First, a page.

I've never got one for £29, but I do use them sometimes. In Exeter - where I've stayed in quite a few places recently - it's become my regular: at about £80 it's towards the cheap end and the alternatives are pretty terrible.

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Huh? Travelodge was a valiant effort, but has become something of a last resort! Whereas old-fashioned B&Bs were often superb value, though also a complete lottery.

And as for the internet, the place I mentioned in Truro was Tripadvisor's highest-rated hotel in the city at the time. Hmmm, it's changed name (and hopefully also management) now.

You need to take the sherlock holmes approach, always pick the 3rd one.

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You dont expect to pay 120+ just for that.

What I find odd is, air fares are (reasonably) competitive, and yet hotels are so much more significant proportion of most people's travel costs.

I suspect many people are wasting a day's holiday, or paying for an extra night's accommmoation, just to get the cheapest easyjet flight. (or I should say, I often catch myself nearly falling into this trap)

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What I find odd is, air fares are (reasonably) competitive, and yet hotels are so much more significant proportion of most people's travel costs.

I suspect many people are wasting a day's holiday, or paying for an extra night's accommmoation, just to get the cheapest easyjet flight. (or I should say, I often catch myself nearly falling into this trap)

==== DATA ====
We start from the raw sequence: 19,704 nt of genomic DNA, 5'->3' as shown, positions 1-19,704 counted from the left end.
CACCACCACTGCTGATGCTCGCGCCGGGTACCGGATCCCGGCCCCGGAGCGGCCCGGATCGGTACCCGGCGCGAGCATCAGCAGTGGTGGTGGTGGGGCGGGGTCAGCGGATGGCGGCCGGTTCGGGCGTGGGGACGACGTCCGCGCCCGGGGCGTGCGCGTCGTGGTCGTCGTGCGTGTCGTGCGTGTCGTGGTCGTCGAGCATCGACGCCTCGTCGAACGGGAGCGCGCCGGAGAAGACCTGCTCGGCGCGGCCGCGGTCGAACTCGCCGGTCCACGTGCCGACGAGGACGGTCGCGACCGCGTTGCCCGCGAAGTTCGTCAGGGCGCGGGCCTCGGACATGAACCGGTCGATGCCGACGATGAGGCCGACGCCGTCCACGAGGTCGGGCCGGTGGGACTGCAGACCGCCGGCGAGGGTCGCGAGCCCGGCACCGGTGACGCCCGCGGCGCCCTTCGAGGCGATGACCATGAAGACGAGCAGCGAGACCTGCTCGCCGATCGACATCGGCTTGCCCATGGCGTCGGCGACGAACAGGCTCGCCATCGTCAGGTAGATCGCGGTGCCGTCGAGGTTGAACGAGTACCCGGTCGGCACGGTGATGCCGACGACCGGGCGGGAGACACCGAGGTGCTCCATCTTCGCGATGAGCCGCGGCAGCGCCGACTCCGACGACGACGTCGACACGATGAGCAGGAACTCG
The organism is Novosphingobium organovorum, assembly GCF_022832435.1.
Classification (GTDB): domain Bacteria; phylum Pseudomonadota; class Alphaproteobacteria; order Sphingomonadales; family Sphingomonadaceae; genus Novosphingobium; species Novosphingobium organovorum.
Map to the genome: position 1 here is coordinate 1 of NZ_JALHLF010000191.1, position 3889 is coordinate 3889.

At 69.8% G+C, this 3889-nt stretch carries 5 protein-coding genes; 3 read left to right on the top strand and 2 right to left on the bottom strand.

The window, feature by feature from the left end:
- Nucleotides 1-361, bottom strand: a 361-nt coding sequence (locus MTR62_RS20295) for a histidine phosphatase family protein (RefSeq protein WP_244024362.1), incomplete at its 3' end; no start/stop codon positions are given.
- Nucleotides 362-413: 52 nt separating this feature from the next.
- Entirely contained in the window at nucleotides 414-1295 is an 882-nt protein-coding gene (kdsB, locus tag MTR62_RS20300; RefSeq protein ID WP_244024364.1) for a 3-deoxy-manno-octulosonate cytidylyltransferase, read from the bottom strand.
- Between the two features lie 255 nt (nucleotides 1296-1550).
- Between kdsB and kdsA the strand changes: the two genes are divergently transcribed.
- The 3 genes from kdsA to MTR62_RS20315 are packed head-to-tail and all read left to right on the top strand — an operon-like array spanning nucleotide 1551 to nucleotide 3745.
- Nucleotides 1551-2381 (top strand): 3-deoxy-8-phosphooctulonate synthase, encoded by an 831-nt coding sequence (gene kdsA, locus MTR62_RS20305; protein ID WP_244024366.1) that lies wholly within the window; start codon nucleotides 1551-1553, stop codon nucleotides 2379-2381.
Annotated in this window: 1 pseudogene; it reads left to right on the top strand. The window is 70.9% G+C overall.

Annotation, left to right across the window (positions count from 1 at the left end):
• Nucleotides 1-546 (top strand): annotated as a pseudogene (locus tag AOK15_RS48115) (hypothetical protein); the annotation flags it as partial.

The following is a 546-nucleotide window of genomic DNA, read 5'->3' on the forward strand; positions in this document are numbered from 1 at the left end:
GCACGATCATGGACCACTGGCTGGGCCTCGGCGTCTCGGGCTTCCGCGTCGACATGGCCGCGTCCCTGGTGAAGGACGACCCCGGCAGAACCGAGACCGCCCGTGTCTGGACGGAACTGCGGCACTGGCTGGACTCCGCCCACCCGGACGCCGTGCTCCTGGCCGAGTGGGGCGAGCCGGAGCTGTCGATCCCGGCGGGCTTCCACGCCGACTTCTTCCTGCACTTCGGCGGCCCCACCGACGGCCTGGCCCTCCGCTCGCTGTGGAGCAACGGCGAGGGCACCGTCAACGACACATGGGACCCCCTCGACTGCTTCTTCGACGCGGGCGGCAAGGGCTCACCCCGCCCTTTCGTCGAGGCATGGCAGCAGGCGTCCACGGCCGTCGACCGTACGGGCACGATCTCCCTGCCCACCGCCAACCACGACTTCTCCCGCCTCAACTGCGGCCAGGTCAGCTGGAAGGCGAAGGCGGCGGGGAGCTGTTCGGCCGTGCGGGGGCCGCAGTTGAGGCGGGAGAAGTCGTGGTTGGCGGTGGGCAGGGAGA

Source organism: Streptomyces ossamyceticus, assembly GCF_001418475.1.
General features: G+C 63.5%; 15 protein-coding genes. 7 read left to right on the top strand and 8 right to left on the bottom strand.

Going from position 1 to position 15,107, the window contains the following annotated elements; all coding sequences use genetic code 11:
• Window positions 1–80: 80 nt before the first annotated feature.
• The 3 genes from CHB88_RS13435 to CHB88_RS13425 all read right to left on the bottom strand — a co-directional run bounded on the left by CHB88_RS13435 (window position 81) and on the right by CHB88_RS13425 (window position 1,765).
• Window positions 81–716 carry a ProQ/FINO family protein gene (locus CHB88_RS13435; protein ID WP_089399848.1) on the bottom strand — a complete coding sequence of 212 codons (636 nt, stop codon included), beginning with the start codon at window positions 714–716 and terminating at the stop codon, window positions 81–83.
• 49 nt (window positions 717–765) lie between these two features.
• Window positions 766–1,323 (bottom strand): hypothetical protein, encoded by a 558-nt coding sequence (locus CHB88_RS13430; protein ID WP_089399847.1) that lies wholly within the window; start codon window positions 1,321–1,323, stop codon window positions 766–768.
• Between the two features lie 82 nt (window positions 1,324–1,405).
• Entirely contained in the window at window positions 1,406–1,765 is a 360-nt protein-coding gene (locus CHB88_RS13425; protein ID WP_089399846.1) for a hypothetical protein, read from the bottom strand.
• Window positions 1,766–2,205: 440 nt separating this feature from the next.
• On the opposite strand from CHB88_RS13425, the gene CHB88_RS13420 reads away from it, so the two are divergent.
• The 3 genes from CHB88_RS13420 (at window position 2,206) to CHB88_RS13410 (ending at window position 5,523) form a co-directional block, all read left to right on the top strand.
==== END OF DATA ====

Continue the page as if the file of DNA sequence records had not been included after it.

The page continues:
The thing that gets me is how cheap are fares would be if it wasnt for the taxation.

I believe there is tax on the hotel rooms also.

Maybe the thread should be peak taxation !!!! I for one can't take any more.

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I have long found UK hotel prices not to be worth paying.

Mid-week, next week (so a grey, wet time of year), a room at 'Le Manoir' is £555 for a tiny (22 square metres) room, up to £1285 for a small suite (46 square metres). This DOESN'T include dinner, only breakfast.

With dinner + drinks it's £1,000. Which easily covers a week in the sun in a nice hotel with good staff.

And don't get me wrong, I've stayed in some of the world's best hotels, I've forked out for the best in Thailand, India, Turkey, Egypt, Indonesia, Las Vegas, Orlando, Singapore, Mexico, and others besides, but I can't really see any circumstances where I could contemplate paying £hundreds for a damp British hotel room. Am I supposed to be impressed by the doorman? You can get the same experience for free by walking into Fortnum & Mason or something.

At least the Americans haven't wised up - though those 'Moonfleet Manor' type places in the country obviously aren't selling to them, but to middle-class families with cash to burn.

For me it's simple - Travelodge/Premier Inn/tent in a field, or fly, fly away from Western Europe, to somewhere your holiday pound goes so much further.

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The thing that gets me is how cheap are fares would be if it wasnt for the taxation.

Only long-haul fares are heavily taxed. For a Ryanair flight from a regional airport the service charge (which is not a tax) will be very low, and the flight tax is something like £8.

It's only on long-haul where you get shafted - around £80 to Bangkok.

No jet fuel tax either.